Over the next few months, tennis fans on this side of the Atlantic will have to get used to rising early to watch the best players in the world.
With the European red-clay season leading up to Roland Garros followed by the grass-court preps preceding Wimbledon, a lot can happen before people even get out of bed over here.
Last Saturday there was certainly a reward for getting up to watch Caroline Wozniacki play Simona Halep in the Stuttgart semifinals. It was arguably the best women’s match of the year – with all due respect to the Williams – Sharapova Aussie Open final.
Wozniacki, who held the No. 1 ranking for a total of 67 weeks between 2010-2012 and reached two US Open finals, has longed been criticized for being too defensive a player – replying on her exceptional athletic skills and stamina to wear down opponents.
But in modern tennis that doesn’t necessarily work – about 15 years ago Martina Hingis learned that when confronted with bigger hitters like Serena and Venus Williams, Jennifer Capriati and Lindsay Davenport. In recent years, with players such as Serena, Maria Sharapova and Petra Kvitova hitting big, it has seemed like Wozniacki is fated to never win a Grand Slam title.
It was surprising to see just how aggressively the 24-year-old Dane played against Halep, who was equally aggressive so the rallies were side-to-side and frenetic – with defense a high priority just to stay in the points.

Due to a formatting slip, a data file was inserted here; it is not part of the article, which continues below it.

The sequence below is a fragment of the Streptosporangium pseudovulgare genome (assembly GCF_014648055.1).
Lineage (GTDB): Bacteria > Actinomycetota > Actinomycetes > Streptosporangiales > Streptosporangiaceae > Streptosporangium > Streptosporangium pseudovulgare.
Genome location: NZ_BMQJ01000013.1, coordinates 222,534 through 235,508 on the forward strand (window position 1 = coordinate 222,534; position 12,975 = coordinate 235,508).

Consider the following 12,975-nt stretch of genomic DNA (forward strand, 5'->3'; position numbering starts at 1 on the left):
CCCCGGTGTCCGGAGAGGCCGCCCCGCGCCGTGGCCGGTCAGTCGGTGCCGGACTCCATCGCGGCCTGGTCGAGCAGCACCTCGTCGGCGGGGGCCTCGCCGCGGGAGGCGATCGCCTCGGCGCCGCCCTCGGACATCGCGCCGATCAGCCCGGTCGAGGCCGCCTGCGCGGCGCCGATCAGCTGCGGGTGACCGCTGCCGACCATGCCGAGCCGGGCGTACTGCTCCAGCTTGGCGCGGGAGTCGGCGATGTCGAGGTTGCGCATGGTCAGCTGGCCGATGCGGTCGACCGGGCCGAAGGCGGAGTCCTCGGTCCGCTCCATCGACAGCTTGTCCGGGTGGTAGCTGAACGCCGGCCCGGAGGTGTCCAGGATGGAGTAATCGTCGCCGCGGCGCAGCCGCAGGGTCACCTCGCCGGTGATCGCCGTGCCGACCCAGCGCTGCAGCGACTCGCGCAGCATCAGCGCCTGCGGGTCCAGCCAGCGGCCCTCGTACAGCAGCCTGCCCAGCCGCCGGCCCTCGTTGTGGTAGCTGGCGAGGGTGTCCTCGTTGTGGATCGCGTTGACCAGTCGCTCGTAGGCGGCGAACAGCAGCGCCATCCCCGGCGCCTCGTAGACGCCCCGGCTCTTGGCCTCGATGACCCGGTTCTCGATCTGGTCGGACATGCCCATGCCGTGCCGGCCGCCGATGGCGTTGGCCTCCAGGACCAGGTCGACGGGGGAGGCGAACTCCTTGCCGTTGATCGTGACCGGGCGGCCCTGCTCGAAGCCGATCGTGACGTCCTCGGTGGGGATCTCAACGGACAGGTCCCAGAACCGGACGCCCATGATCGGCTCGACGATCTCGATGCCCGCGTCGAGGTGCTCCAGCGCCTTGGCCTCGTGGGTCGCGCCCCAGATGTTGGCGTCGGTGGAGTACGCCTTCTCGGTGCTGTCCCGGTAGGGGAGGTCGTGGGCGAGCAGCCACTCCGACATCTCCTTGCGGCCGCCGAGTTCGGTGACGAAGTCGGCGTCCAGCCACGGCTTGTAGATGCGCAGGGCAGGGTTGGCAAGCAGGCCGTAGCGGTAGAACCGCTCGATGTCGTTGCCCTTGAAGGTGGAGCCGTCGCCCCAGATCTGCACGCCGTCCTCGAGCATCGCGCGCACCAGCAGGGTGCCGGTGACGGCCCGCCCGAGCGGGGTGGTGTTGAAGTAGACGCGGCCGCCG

Vladka Uhlirova, a 37-year-old Czech who lives in London and was once ranked as high as No. 400 (2003) in singles and No. 18 (in doubles), is a new commentator on TennisTV.com. While her English is heavily accented, that is compensated for by her knowledge of, and enthusiasm for, the sport of tennis. At one point during Saturday’s thriller semifinal, she exclaimed, “these are the kind of matches that you remember for the rest of your life.”
Wozniacki beat Halep 7-5, 5-7, 6-2 and, while the Romanian may have been bothered by a back issue, she tried her best right to the end of a mammoth match lasting two hours and 58 minutes.
Sunday’s final with Wozniacki against Angelique Kerber wasn’t of quite the same calibre because Kerber was not nearly as aggressive as Halep had been a day earlier. Ahead 5-3 in the final set, it looked as if Wozniacki’s superior firepower and willingness to go for her shots would be rewarded with a victory. But Kerber, with a wrap on her right thigh and obviously weary playing on three continents (winning Charleston, then Sochi, Russia for Fed Cup and Stuttgart) in three weeks, was iron-willed. She never gave up in front of a home crowd, even though she was two points from defeat at 4-5 in the final set.
In the end, Wozniacki got a little tentative and made unforced errors, particularly on the forehand side. It’s noteworthy that players, tired and leg-weary late in matches, often miss the forehand long because they don’t quite have the strength and co-ordination to hit through the ball and keep it in the court.